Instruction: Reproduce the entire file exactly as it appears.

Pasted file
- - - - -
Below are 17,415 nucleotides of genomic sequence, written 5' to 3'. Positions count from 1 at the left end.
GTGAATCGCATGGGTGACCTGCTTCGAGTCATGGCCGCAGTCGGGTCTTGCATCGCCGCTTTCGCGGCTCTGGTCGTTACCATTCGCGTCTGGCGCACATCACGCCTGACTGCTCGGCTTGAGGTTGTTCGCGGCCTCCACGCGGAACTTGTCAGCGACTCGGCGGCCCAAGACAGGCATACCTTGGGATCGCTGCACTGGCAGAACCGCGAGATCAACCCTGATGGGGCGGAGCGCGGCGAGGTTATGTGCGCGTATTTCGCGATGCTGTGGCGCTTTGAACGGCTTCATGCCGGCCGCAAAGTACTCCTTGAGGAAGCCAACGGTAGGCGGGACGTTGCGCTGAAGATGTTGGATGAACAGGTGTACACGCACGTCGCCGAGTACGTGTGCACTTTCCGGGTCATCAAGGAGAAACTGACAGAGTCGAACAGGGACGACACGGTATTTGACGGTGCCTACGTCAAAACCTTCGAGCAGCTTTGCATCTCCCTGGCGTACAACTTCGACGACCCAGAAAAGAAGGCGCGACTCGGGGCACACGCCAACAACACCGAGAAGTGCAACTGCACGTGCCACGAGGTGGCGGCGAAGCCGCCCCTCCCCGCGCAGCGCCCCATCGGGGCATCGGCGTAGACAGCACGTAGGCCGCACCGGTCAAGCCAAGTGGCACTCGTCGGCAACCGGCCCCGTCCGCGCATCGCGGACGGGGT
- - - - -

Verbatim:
Below are 17,415 nucleotides of genomic sequence, written 5' to 3'. Positions count from 1 at the left end.
GTGAATCGCATGGGTGACCTGCTTCGAGTCATGGCCGCAGTCGGGTCTTGCATCGCCGCTTTCGCGGCTCTGGTCGTTACCATTCGCGTCTGGCGCACATCACGCCTGACTGCTCGGCTTGAGGTTGTTCGCGGCCTCCACGCGGAACTTGTCAGCGACTCGGCGGCCCAAGACAGGCATACCTTGGGATCGCTGCACTGGCAGAACCGCGAGATCAACCCTGATGGGGCGGAGCGCGGCGAGGTTATGTGCGCGTATTTCGCGATGCTGTGGCGCTTTGAACGGCTTCATGCCGGCCGCAAAGTACTCCTTGAGGAAGCCAACGGTAGGCGGGACGTTGCGCTGAAGATGTTGGATGAACAGGTGTACACGCACGTCGCCGAGTACGTGTGCACTTTCCGGGTCATCAAGGAGAAACTGACAGAGTCGAACAGGGACGACACGGTATTTGACGGTGCCTACGTCAAAACCTTCGAGCAGCTTTGCATCTCCCTGGCGTACAACTTCGACGACCCAGAAAAGAAGGCGCGACTCGGGGCACACGCCAACAACACCGAGAAGTGCAACTGCACGTGCCACGAGGTGGCGGCGAAGCCGCCCCTCCCCGCGCAGCGCCCCATCGGGGCATCGGCGTAGACAGCACGTAGGCCGCACCGGTCAAGCCAAGTGGCACTCGTCGGCAACCGGCCCCGTCCGCGCATCGCGGACGGGGT